Looking at our recent income statement, you can see that Mr. PoP and I make pretty good money. Yes, August was a little higher than usual so it’s a bit skewed – but our year end gross pay is in the range of $70-80K for each of us, so we’re not on minimum wage. But it wasn’t so long ago that Mr. PoP was working a minimum wage job… AND we viewed that job as having the most “upside potential” in our finances at the time.
A Little Backstory
In 2008, Mr. PoP very much wanted to buy a local small business that he had known and been a customer of for years. It has been a family run business in the same location for more than 20 years with a loyal customer base. But the owners were nearing traditional retirement age and were interested in slowing down a bit.
The couple that owned the business were interested in selling the business to Mr. PoP with owner financing – something that was definitely needed as this would have been a HUGE purchase for him. [On a side note – even though we weren’t yet married or engaged, I was very involved with the negotiations of this purchase, too. So even though it wasn’t official, we were getting into combined finances mode well before we signed that marriage license.]
After a lot of Excel spreadsheet work with cash flow models, thinking through business plans, and really getting into the nitty gritty of the business history with the owners of this business, Mr. PoP negotiated a price that he felt accurately valued the business and that we were quite sure he could pay back safely using the income that the business would generate.
Then Lehman Brothers went broke and the stock market crashed 9% in a day. And then fell some more the next day. And the next. At least that’s what it felt like.
The owners freaked out and called the deal off. They (quite correctly) viewed an owner financed sale of their business as a retirement annuity and they just weren’t confident that Mr. PoP had the wherewithal the weather the fiscal storm that they were afraid was coming. And if he couldn’t, the value of their annuity could shrink dramatically – not something they wanted to risk.
Fast forward about a year. Mr. PoP and I have eloped and Mr. PoP is again talking with the owners of this small business. They have weathered a year with a sales drop off, but too horrible, and are still interested in selling to Mr. PoP. But there’s a catch – they are still pretty nervous. Mr. PoP understands that they seem to need some sort of assurance as to his dedication as well as an understanding that he is fully capable of running the business. With those assurances, they would have greater confidence in an owner financed deal. So Mr. PoP makes a proposal…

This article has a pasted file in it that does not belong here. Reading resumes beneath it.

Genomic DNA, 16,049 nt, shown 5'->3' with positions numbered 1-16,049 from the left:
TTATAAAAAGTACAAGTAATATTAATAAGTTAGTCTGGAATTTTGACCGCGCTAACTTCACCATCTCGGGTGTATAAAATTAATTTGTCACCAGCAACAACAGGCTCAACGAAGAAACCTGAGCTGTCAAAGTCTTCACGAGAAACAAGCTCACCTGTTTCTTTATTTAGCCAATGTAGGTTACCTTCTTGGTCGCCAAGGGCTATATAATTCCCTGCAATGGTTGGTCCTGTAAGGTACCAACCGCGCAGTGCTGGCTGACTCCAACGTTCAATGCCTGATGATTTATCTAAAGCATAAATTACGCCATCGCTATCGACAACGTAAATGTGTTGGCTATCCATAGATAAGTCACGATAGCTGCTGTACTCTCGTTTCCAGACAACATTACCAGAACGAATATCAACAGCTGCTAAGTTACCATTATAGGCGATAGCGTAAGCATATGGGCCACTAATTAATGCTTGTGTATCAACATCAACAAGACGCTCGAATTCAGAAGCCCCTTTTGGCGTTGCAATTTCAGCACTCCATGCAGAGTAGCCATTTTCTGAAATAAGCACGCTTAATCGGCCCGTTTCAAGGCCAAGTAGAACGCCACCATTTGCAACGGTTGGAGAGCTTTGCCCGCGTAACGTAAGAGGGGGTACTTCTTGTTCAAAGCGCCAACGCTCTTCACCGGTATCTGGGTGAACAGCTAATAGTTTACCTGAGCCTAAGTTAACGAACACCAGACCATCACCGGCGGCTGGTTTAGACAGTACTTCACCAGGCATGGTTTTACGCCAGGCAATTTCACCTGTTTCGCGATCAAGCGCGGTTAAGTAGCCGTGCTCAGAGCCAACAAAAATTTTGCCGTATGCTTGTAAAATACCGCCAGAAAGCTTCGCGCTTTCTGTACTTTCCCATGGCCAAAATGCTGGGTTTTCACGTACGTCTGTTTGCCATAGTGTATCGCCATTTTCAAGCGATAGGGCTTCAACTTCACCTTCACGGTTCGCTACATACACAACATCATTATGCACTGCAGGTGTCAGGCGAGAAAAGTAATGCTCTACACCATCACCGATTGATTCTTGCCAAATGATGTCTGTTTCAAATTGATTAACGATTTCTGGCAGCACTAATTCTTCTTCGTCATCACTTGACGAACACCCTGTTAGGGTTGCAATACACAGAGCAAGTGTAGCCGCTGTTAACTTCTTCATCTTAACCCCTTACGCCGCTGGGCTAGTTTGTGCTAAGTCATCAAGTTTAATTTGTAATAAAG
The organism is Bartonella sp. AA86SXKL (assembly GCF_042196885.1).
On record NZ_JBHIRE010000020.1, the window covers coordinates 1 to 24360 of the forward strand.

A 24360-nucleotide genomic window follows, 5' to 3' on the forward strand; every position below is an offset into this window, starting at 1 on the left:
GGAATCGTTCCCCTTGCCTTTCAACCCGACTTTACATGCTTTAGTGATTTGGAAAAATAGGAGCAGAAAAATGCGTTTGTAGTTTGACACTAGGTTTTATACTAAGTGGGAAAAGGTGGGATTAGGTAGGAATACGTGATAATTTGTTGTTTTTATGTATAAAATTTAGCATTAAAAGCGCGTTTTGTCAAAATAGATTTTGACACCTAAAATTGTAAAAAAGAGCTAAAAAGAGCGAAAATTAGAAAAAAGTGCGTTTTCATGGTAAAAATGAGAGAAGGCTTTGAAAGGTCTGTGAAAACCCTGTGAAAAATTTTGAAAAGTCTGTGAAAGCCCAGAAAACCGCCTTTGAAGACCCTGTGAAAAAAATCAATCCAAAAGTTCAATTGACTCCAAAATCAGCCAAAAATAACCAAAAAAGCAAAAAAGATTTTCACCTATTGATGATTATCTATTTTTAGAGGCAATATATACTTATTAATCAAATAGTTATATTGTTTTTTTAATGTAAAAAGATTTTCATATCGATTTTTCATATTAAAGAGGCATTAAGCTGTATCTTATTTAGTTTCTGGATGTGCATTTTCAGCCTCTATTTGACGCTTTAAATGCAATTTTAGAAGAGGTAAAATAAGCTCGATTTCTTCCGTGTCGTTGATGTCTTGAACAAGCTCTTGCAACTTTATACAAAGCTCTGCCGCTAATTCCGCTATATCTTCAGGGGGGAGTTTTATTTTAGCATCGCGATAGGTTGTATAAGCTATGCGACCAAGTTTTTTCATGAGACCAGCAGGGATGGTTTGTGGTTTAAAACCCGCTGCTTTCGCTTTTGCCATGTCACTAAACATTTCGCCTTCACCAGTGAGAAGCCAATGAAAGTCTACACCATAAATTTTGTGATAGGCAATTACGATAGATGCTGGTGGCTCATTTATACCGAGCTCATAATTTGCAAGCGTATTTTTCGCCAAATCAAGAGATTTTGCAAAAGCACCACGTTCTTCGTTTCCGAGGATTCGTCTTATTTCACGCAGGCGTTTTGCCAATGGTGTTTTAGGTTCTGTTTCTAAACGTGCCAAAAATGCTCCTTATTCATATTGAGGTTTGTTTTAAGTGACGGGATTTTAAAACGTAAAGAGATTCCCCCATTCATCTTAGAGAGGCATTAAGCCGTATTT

“I’ll Work For Minimum Wage To Learn The Business”
The owners of this business knew that Mr. PoP was able to earn more than minimum wage working elsewhere. Otherwise he wouldn’t have been able to be a customer of theirs for so many years! So this offer definitely proved that he was serious in wanting to learn the business and still very interested in purchasing it. They were intrigued enough by his offer that they took him up on it. “Work for minimum wage for 6 months, and we’ll evaluate the state of the business and confidence levels and see if we can come to a deal at the end of that period.”
So Mr. PoP took a pay cut. But he loved going to work every day. When I say he skipped off to work, that is barely an exaggeration. While we were in the midst of doing manual labor on our house every night because we bought it through a foreclosure, we would talk about how much he was learning about the business and about his plans for after *we* bought it.
This minimum wage arrangement worked really well for about 4 or 5 months until it became clear to Mr. PoP (who was there on a daily basis) that even though the couple that owned this business swore left and right that they wanted to sell the business, one half of the couple really wasn’t interesting in leaving this part of their life behind. Mr. PoP had a hard time hiding his disappointment when he told this news, and I was disappointed, too.
Buying that business would have changed our finances dramatically with massive amounts of debt in the short term, but the opportunity for growth and equity in a successful small business like that is something that Mr. PoP and I still aim for someday.
At the end of the six months, Mr. PoP and the business owners mutually agreed to go their separate ways, and though he says there are no hard feelings, Mr. PoP isn’t even a customer of the business anymore. Plus – according to local small business brokers, the business is still technically “for sale” over 2 years later, though I wonder if the conflicting desires of the couple that owns it have disappointed any other buyers besides us.
So while a lot of minimum wage jobs might be “dead end” – for Mr. PoP and I at the time, we viewed his working for minimum wage as one of the biggest opportunities that we had in our lives to that point.
We don’t really have any regrets on this period in our history. Mr. PoP learned a lot, and after it went on to get the great job that he has now. There’s no doubt that our path would have been very different if that sale had gone through – probably no $50K duplex or the rest of our real estate “portfolio”, but we would be growing a business and building equity there – how can we really say which end result would have been better for us without having lived them both?
Have you ever taken a big pay or benefits cut to pursue an opportunity? What was the opportunity? Do you think it worked out for you?